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Korean language and computers

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South Korean computer keyboard
South Korean standard Dubeolsik ('two-set type') layout
North Korean keyboard, slightly different from its South Korean counterpart
North Korean Dubeolsik layout

The writing system of the Korean language is a syllabic alphabet of character parts (jamo) organized into character blocks (geulja) representing syllables. The character parts cannot be written from left to right on the computer, as in many Western languages. Every possible syllable in Korean would have to be rendered as syllable blocks by a font, or each character part would have to be encoded separately. Unicode has both options; the character parts (h) and (a), and the combined syllable (ha), are encoded.

Character encoding[edit]

In RFC 1557, a method known as ISO-2022-KR for seven-bit encoding of Korean characters in email was described. Where eight bits are allowed, EUC-KR encoding is preferred. These two encodings combine US-ASCII (ISO 646) with the Korean standard KS X 1001:1992[1] (previously named KS C 5601:1987). Another character set, KPS 9566 (similar to KS X 1001), is used in North Korea.

The international Unicode standard contains special characters for the Korean language in the Hangul phonetic system. Unicode supports two methods. The method used by Microsoft Windows is to have each of the 11,172 syllable combinations as code and a preformed font character. The other method encodes letters (jamos) and lets the software combine them correctly. The Windows method requires more font memory but allows better shapes, since it is complicated to create stylistically correct combinations (preferable for documents).

Another possibility is stacking a sequence of medial(s) (jungseong) and a sequence of final(s) (jongseong) or a Middle Korean pitch mark (if needed) on top of the sequence of initial(s) (choseong) if the font has medial and final jamos with zero-width spacing inserted to the left of the cursor or caret, thus appearing in the right place below (or to the right of) the initial. If a syllable has a horizontal medial (, , , or ), the initial will probably appear further left in a complete syllable than in preformed syllables due to the space that must be reserved for a vertical medial, making aesthetically poor what may be the only way to display Middle Korean hangul text without resorting to images, romanization, replacement of obsolete jamo or non-standard encodings. However, most current fonts do not support this.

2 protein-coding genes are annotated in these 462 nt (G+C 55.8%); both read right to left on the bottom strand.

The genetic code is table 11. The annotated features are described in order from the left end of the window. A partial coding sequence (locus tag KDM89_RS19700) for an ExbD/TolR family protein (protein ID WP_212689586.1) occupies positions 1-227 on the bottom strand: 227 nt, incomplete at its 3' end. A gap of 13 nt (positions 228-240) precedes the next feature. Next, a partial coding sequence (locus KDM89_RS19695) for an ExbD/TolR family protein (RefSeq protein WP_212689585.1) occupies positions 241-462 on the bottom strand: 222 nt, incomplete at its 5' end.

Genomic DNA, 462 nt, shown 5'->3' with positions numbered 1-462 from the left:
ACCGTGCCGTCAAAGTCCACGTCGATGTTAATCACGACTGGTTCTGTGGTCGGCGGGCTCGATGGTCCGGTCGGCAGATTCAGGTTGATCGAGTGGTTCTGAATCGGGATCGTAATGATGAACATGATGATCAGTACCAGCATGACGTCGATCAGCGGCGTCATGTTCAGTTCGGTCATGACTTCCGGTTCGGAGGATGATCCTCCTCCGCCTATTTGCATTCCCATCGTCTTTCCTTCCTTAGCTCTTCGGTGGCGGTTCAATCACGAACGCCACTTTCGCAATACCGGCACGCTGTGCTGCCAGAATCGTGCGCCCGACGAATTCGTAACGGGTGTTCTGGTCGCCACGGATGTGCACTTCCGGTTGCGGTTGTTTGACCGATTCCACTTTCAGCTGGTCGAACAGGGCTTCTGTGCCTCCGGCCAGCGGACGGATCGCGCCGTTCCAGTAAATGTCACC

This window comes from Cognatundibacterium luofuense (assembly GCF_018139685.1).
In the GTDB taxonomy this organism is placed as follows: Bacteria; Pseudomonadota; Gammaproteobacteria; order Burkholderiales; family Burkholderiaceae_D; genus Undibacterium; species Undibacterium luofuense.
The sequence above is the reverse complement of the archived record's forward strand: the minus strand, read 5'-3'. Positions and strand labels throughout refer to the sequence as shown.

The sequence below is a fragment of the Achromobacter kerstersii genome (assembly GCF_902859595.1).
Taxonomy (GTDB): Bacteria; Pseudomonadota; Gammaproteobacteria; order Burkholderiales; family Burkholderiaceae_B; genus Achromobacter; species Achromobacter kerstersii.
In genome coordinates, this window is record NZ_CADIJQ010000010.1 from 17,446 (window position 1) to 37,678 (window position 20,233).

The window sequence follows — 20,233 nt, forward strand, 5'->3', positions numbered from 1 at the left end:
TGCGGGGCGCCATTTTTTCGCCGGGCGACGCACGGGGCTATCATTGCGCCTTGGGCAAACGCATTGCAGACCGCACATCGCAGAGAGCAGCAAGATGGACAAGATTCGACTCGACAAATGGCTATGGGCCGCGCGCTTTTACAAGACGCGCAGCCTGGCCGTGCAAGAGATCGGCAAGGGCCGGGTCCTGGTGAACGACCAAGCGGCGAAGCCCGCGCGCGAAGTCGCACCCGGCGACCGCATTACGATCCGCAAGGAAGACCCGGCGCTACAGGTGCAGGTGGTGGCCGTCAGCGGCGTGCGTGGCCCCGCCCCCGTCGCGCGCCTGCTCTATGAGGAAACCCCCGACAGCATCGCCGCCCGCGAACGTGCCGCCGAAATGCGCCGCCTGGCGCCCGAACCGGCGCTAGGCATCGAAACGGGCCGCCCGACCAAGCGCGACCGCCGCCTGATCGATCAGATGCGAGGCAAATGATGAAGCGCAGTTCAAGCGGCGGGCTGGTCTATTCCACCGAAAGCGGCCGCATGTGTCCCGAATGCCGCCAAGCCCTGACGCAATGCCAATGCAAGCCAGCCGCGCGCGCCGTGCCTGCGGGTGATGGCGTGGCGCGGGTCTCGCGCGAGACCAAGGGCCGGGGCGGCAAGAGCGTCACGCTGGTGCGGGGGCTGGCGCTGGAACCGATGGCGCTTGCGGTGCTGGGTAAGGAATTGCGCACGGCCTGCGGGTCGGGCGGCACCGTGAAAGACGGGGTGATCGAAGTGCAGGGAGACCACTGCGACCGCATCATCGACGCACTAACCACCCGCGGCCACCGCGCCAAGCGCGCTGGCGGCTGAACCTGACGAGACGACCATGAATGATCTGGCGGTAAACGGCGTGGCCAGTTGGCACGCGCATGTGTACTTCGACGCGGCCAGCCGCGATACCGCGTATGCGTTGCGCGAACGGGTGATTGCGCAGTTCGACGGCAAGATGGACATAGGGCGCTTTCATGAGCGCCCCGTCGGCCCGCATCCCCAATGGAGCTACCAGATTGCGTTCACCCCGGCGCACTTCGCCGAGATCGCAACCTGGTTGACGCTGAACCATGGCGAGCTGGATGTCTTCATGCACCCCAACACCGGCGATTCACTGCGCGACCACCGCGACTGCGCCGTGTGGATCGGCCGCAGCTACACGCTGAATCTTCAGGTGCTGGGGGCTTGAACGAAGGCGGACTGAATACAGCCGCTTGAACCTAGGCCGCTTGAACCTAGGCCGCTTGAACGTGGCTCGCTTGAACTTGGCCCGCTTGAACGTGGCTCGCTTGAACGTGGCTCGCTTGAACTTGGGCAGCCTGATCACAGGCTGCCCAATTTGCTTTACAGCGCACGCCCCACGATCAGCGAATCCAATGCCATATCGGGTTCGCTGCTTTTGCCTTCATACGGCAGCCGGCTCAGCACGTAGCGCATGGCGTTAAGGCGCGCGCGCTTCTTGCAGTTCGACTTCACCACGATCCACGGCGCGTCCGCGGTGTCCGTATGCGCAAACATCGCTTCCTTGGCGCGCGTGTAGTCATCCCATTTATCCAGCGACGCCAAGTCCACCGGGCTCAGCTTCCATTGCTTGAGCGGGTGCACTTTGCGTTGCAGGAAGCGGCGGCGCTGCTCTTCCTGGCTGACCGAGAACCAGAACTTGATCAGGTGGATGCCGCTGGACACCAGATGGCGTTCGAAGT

The Unicode standard also has attempted to create a unified CJK character set which can represent Chinese (Hanzi) and the Japanese (Kanji) and Korean (Hanja) derivatives of this script through Han unification, which does not discriminate by language or region in rendering Chinese characters if the typographic traditions have not resulted in major differences in what a character looks like. Han unification has been criticized.

Text input[edit]

Animated keyboard input
South Korean Dubeolsik typing example

On a Korean computer keyboard, text is typically entered by pressing a key for the appropriate jamo; the operating system creates each composite character on the fly. Depending on the Input method editor and keyboard layout, double consonants can be entered by holding the shift button. When all jamo making up a syllabic block has been entered, the user may initiate a conversion to hanja (or other special characters) using a keyboard shortcut or interface button; South Korean keyboards have a key for this. Subsequent semi-automated hanja conversion is supported in varying degrees by word processors.

When using a keyboard with another language, most operating systems require the user to type with an original Korean keyboard layout; the most common is Dubeolsik. In other languages, such as Japanese, text can be entered on non-native keyboards with romanization.

Operating systems such as Linux allow engine/hangul/hangul-keyboard='ro, resulting in a romaja keyboard; typing "seonggye" results in 성계.[2] In this configuration, ㄲ is obtained by "gg" rather than ⇧ Shift+G. This allows keying "jasanGun" to obtain 자산군, instead of keying "jasangun" (which would provide 자상운).

Korean typewriters[edit]

Before Korean division[edit]

Korean text input is related to Korean typewriters (타자기) before computers. The first Korean typewriter is unclear; according to Jang Bong Seon, Horace Grant Underwood made a Korean typewriter during the first decade of the 20th century.[3] Lee Won Ik, living in the United States, has been credited with developing the first Korean typewriter in 1914.[4][5] In 1927, Song Ki Joo invented the first Dubeolsik typewriter in Chicago; however, it no longer exists. Song's 1934 typewriter is stored in the Hangul museum as the oldest existing Korean typewriter.[6] The invention of the typewriter led to the development of other typewriters in 1945 by Kim Joon Sung and 1950 by Kong Byung Woo.[7]